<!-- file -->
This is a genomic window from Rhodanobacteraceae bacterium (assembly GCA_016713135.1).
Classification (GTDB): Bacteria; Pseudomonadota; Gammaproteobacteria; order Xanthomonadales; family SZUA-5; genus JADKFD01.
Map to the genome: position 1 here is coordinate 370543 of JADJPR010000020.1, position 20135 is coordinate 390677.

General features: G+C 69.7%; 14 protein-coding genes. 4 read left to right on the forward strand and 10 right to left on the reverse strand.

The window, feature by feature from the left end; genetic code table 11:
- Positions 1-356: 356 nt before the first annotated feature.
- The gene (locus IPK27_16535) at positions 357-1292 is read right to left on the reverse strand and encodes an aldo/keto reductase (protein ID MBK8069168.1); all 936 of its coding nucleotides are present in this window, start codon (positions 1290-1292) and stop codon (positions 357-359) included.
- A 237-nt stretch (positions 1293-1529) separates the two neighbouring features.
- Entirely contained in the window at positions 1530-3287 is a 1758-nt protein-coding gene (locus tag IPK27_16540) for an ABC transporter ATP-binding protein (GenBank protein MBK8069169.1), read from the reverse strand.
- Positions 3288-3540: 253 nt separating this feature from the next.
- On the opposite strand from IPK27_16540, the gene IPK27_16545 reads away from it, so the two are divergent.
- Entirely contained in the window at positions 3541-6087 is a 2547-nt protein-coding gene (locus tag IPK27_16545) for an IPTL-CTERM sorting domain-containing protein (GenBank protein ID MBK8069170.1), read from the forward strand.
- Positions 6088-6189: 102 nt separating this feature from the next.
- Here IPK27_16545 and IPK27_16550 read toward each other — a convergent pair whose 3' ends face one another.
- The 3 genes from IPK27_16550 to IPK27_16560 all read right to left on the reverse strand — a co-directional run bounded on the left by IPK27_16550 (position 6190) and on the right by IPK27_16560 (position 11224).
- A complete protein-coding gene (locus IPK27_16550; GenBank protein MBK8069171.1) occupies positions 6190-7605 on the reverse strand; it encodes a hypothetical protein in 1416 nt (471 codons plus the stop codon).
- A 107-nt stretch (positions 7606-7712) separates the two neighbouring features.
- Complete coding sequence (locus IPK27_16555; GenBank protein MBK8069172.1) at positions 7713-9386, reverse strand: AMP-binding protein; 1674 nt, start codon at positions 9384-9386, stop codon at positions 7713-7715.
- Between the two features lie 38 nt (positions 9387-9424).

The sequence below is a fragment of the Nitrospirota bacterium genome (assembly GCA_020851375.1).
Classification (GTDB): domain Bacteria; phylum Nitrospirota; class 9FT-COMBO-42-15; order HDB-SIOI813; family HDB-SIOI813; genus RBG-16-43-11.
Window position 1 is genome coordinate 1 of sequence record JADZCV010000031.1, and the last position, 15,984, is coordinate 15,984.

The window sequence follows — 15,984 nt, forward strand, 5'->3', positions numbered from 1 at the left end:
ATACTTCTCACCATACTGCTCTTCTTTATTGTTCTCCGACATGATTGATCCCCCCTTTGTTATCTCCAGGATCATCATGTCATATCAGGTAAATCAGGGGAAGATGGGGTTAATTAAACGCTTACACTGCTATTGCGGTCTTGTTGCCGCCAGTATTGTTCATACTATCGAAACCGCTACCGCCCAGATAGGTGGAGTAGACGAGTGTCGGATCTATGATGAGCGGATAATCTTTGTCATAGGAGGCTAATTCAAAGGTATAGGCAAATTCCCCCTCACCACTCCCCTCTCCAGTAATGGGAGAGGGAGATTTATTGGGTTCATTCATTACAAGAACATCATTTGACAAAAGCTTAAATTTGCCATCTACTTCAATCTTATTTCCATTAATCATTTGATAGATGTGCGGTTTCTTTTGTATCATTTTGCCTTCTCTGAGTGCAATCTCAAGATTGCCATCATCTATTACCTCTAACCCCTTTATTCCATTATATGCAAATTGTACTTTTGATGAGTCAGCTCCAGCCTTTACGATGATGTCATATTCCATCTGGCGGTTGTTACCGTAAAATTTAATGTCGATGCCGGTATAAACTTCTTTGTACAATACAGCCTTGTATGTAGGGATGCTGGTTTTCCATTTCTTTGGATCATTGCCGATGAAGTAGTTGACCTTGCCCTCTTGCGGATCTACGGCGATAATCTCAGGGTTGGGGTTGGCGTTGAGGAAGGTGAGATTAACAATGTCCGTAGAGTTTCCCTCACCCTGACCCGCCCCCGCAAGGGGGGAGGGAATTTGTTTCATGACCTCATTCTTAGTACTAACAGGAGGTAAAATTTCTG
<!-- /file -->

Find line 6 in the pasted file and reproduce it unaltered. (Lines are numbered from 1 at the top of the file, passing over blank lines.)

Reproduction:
- Positions 1-356: 356 nt before the first annotated feature.